Letter | Superintendent Contract Renewal on Autopilot: pays one of highest salaries in WA State, leaves unanswered questions

Dear Editor,

On April 4, 2017 at 6:30PM, a Snoqualmie Valley School District Board meeting took place.  One of the agenda items was a board to vote to extend the contract of the SVSD Superintendent through the 2019-20 school year.

In light of this, I’m writing to share the following facts with your readers:

  • According to the American Association of School Administrators, the average tenure of public school district superintendents nationwide is 5.5-6 years. Our Superintendent started in the SVSD in 2005, so a “yes” vote extends his contract though his 15th year.
  • There are 286 school districts in WA State.
  • All WA School District Superintendent salary data is public domain and can be found on the Office of the Superintendent of Public Instruction website (www.k12.wa.us)
  • Our Superintendent currently has the 13th highest salary in the state.
  • Of the 12 District Superintendents in WA State with a higher salary, all 12 have a significantly higher number of students and a significantly higher number of staff than SVSD.

[Examples: the largest district in this group has 53,423 students and 3,176 teachers (Seattle). The district whose Superintendent ranks 12th on the salary scale has 22,397 students and 1,093 teachers (Puyallup). SVSD has 6,910 students and 387 teachers. (Data as of May, 2016, OSPI)]

  • Of these 13 districts with the highest paid Superintendents in the state, ALL but SVSD have multiple high schools in their District.  SVSD has only one comprehensive high school.

I understand the personal nature inherent in discussing income and salaries. However, this letter is in no way meant to be personal, and is simply being written to provide factual data.

I attended the School Board meeting last night: my first one.  I was able to witness the conversation that took place regarding this contract extension.  I listened as one Board Member voiced concerns about renewing the third year of a three-year contract for the 12th time for this Superintendent.  The crux of her concern was that she believed the Board needed to be more transparent about its process: allowing public comment/considering public input, discussing the contract, and making the contract readily available to the public…all areas that she thought needed improvement.

Not only was a discussion on these concerns not encouraged – nor was the public given opportunity to comment – the response from all other Board Members was brief praise for the Superintendent and mention of his outstanding review. Then the discussion moved immediately to a vote.  The vote was to approve the extension.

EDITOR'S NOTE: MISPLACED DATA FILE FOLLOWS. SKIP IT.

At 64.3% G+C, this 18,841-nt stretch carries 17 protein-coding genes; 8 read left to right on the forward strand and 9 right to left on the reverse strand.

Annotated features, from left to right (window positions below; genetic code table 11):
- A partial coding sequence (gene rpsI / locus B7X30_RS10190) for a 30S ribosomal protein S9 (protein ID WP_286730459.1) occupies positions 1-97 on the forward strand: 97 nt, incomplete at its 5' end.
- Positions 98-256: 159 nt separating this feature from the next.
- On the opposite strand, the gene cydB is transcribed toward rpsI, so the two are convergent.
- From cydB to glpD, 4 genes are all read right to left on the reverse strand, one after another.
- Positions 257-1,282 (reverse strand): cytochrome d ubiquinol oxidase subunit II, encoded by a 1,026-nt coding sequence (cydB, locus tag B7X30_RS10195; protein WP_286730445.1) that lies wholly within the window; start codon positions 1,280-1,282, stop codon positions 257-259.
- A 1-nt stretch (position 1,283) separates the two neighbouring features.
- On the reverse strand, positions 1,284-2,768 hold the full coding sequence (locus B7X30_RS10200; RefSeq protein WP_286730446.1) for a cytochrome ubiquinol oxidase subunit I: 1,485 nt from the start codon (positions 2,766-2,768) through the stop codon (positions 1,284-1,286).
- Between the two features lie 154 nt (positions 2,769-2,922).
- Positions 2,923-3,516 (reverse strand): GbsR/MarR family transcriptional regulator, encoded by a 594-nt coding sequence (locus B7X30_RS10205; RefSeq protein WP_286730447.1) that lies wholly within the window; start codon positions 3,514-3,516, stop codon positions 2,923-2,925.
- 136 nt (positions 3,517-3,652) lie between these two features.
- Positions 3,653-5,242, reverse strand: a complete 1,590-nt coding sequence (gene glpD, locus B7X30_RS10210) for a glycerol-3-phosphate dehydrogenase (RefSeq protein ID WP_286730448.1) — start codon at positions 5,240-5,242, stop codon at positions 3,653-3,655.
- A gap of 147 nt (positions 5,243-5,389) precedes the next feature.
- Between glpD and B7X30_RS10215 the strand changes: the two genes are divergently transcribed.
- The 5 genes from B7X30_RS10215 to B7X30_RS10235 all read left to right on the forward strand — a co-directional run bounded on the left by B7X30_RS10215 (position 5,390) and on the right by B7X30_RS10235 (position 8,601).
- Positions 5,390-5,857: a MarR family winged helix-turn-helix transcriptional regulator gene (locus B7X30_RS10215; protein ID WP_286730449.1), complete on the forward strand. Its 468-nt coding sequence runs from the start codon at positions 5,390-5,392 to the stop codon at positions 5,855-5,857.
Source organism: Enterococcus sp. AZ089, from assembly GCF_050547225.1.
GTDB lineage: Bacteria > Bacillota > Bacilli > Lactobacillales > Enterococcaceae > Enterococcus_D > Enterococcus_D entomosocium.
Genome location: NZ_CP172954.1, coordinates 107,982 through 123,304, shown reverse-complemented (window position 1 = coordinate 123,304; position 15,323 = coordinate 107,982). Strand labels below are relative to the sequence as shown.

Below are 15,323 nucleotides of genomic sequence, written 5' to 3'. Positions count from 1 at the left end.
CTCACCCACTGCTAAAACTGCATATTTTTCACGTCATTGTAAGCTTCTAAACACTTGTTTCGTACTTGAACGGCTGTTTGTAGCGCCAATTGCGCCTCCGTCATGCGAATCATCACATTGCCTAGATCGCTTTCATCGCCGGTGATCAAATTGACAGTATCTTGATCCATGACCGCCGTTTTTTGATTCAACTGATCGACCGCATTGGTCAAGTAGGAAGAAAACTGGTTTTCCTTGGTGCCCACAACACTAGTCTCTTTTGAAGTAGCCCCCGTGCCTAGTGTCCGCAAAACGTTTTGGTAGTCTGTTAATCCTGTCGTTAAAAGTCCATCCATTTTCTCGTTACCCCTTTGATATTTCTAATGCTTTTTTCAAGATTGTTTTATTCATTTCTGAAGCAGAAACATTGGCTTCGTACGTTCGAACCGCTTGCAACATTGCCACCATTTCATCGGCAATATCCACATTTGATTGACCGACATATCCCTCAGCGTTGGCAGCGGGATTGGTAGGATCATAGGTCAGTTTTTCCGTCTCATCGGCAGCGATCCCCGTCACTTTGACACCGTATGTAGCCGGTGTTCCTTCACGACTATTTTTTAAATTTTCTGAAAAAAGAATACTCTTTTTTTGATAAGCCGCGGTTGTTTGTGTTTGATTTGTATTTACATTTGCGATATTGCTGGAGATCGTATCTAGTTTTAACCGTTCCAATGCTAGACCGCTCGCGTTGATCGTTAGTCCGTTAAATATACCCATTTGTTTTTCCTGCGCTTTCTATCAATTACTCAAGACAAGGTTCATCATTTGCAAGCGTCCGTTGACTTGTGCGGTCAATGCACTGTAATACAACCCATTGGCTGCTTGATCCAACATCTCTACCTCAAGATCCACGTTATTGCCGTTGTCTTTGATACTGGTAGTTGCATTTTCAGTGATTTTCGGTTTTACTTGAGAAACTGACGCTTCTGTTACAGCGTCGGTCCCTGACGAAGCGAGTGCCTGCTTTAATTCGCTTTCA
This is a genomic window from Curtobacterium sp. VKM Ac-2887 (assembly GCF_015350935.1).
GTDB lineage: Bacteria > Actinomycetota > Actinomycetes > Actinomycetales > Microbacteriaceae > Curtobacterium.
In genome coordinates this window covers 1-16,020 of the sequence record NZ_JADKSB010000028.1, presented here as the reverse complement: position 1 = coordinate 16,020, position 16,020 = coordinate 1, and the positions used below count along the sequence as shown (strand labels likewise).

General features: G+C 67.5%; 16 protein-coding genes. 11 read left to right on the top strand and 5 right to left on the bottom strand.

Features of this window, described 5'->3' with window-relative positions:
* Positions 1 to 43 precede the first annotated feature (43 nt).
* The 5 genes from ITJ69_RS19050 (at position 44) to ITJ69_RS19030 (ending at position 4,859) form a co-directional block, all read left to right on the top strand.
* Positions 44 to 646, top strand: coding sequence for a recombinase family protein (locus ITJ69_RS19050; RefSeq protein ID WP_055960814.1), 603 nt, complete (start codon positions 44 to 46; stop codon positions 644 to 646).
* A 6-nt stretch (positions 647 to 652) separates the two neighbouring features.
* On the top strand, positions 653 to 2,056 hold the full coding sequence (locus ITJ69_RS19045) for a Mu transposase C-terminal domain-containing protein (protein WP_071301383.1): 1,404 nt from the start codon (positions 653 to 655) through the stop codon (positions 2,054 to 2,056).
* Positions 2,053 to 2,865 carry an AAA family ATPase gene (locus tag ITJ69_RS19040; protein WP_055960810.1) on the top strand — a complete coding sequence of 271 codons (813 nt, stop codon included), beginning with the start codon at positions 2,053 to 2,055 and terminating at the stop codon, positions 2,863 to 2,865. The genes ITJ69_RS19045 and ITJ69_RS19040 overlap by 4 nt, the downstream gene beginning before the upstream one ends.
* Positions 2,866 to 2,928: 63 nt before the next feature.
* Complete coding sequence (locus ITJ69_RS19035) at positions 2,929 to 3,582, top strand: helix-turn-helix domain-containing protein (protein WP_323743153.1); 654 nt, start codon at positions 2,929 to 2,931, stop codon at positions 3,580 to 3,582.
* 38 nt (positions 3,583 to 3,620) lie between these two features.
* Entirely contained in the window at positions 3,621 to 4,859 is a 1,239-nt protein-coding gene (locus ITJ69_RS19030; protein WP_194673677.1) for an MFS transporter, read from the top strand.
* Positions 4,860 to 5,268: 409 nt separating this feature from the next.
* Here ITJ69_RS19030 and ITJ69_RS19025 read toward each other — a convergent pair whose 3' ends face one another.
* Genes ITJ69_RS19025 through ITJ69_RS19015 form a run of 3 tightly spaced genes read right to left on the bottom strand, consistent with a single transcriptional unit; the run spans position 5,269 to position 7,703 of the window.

While I have to assume that discussions did take place amongst Board Members about this contract renewal outside of last night’s meeting and prior to the vote, there are two areas of the contract that lack detail, and on which no detail was provided last night.

(This contract is also public domain, available from the District office to anyone who requests it, and I include sections of it below.)

Item 2, paragraph 2, reads, “For the 2017-2018, and the 2018-2019 contract years, annual salary shall be increased over the 2016-2017 annual salary by an amount to be determined by the Board.”

Item 3, paragraph 1, reads, “In recognition of additional work and time …due to the passage of the $244 million bond measure approved in February 2015, including the Superintendent’s need to attend meetings with the design team for discussion of the educational specifications….the Superintendent shall be provided with an annual stipend.  The stipend will be determined no later than June 1.”

The three questions that I would have liked to have asked the Board last night, given the opportunity, were:

  • What is the strategy behind 12 times annually renewing the 3rd year of a 3-year contract?
  • Our Superintendent received a substantial pay raise in 2015.  What increases will take place for the school years 2017-18 and 2018-19, as referenced in the newly extended contract but not quantified at last night’s meeting?